a) north-east to south-east view of the mass grave b) south to north-east view of the mass grave, from inside

Mass grave whereabouts (highlighted)

This article presents a brief history of the city of Zalishchyky, also known as Zalischyky, or Zaleszczyki, including the story of the local Jewish community and mass graves. Full text of the article is prepared in Ukrainian.

The village of Zalishchyky came into being approximately in 1469, known then as Zalissia and Zalishche. The town of Zalishchyky has been founded in 1750 on the territory of Zalishchyky Village.

The history of Jews in the town of Zalishchyky starts from the very first years of the town's development. In late XVIII century the majority of Jews living here were merchants and artisans. In 1784 the town had a population of 1474 people and 254 households. 138 families were Christian, totaling 598 people, while 181 families were Jewish, totaling 846 people, which equaled to almost 70% of the total. By 1784 this picture had changed. There were then twice as many Jews as Christians, specifically 1127 Jews and 586 Christians. From December 31, 1789 onwards a German-Jewish school had been running in Zalishchyky.

Jews in Zalishchyky were actively engaged in trade. In 1863 tensions over economic issues led to a minor revolt against Jews in which several members of the Jewish community were beaten and some Jewish property was destroyed. In 1890s the economic decline and competition from members of other nationalities led to an emigration of Jews to the United States of America.

In early 20th century the Jewish Creditors Association was created. In 1908 it consisted of 551 merchants, 25 artisans, 6 farmers, 3 doctors/lawyers, 33 professionals of other types of occupation, including religious, and 95 other professions.

In the early 1800s a synagogue was build and a Jewish cemetery was consecrated. The synagogue and four other smaller houses of prayer were destroyed during a great fire in 1871. The synagogue was rebuilt thanks to the support of Baron Rothschild and a local mayor.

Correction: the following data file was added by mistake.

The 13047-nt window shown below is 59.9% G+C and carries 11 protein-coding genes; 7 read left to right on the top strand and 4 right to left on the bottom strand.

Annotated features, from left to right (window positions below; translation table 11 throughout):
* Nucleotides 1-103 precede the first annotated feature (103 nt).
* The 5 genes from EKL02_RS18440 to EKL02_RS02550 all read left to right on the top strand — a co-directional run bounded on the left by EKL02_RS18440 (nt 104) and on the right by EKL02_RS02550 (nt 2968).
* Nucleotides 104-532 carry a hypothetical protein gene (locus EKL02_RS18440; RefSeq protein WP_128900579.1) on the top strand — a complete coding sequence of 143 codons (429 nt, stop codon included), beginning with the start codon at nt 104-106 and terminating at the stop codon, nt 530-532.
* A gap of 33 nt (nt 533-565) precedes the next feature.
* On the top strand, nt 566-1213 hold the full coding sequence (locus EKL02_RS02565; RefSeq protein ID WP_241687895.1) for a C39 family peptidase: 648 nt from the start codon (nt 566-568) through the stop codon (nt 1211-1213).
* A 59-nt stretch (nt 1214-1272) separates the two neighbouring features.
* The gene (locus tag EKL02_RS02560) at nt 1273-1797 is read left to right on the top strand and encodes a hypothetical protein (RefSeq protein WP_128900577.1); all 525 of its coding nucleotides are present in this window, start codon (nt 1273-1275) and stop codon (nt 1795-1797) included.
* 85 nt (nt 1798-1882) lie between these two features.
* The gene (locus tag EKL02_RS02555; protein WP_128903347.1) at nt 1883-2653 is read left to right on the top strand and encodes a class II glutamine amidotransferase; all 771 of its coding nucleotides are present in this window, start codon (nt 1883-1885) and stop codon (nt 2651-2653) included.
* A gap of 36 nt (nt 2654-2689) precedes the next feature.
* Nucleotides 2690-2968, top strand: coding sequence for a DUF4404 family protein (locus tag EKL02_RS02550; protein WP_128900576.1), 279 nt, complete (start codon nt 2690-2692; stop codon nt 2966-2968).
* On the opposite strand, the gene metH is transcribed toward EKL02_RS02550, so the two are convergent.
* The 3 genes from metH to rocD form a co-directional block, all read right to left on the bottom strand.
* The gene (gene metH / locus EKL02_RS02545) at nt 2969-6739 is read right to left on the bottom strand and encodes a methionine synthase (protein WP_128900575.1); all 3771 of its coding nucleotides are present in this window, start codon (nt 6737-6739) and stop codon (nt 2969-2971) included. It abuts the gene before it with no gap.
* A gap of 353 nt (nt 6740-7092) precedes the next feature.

The first rabbi of Zalishchyky was R. Samuel, the son of Isaac Dov Margolisa.

In 1890 the Jewish population of Zalishchyky consisted of 4513 people.

In 1894, Baron Girsh opened a Jewish school, which enrolled 235 students. In 1904 a Jewish school providing all levels of schooling was opened.

In 1914 the Russian army broke into the town, killing many Jews. In April of 1915 Jews were expelled from Zalishchyky and many died from disease. The ones who returned later found their homes devastated.

WWII and Holocaust

In the Stanislavsky register of 1938, Zalishchyky had 7322 residents, among which 3170 people were Greek-Catholics, 1395 people were Catholics, and 2757 people were Jews, accounting for 38% of the total population of the town in that year.

The Germans forced into Zalishchyky on 8 July 1941 and started to persecute Jews right away. A Jewish ghetto was established. It was located on Bluchera St. and kept 3500 people. Numerous decrees were issued against Jews and a curfew was imposed. Doctor Mikes Katner headed the Judenrat in 1941. In September Jews were told to pay 3 kilograms of gold, silver and other valuables.

The Germans sent around 200 Jews to a concentration labor camp in Kamyanka, about 40 people, including Katner, were deported to the nearby military camp in Zalishchyky to dig mass graves. Soon, another 800 Jews were transported there and shot dead.

The data on the location of two mass graves in Zalishchyky has been obtained from decoded German aerial photographs of 1944 (by means of photogrammetry and geodetic surveying) from the National Archives of United States and further confirmed by on-site research in 2010.

A set of records containing technical reference, archival and geodetic documentation was produced for this site. It is available upon request. If you feel concerned about the state of this cultural heritage site as much as we do and would like to contribute to our continuous efforts to ensure its upkeep and protection, please write to us to support our work.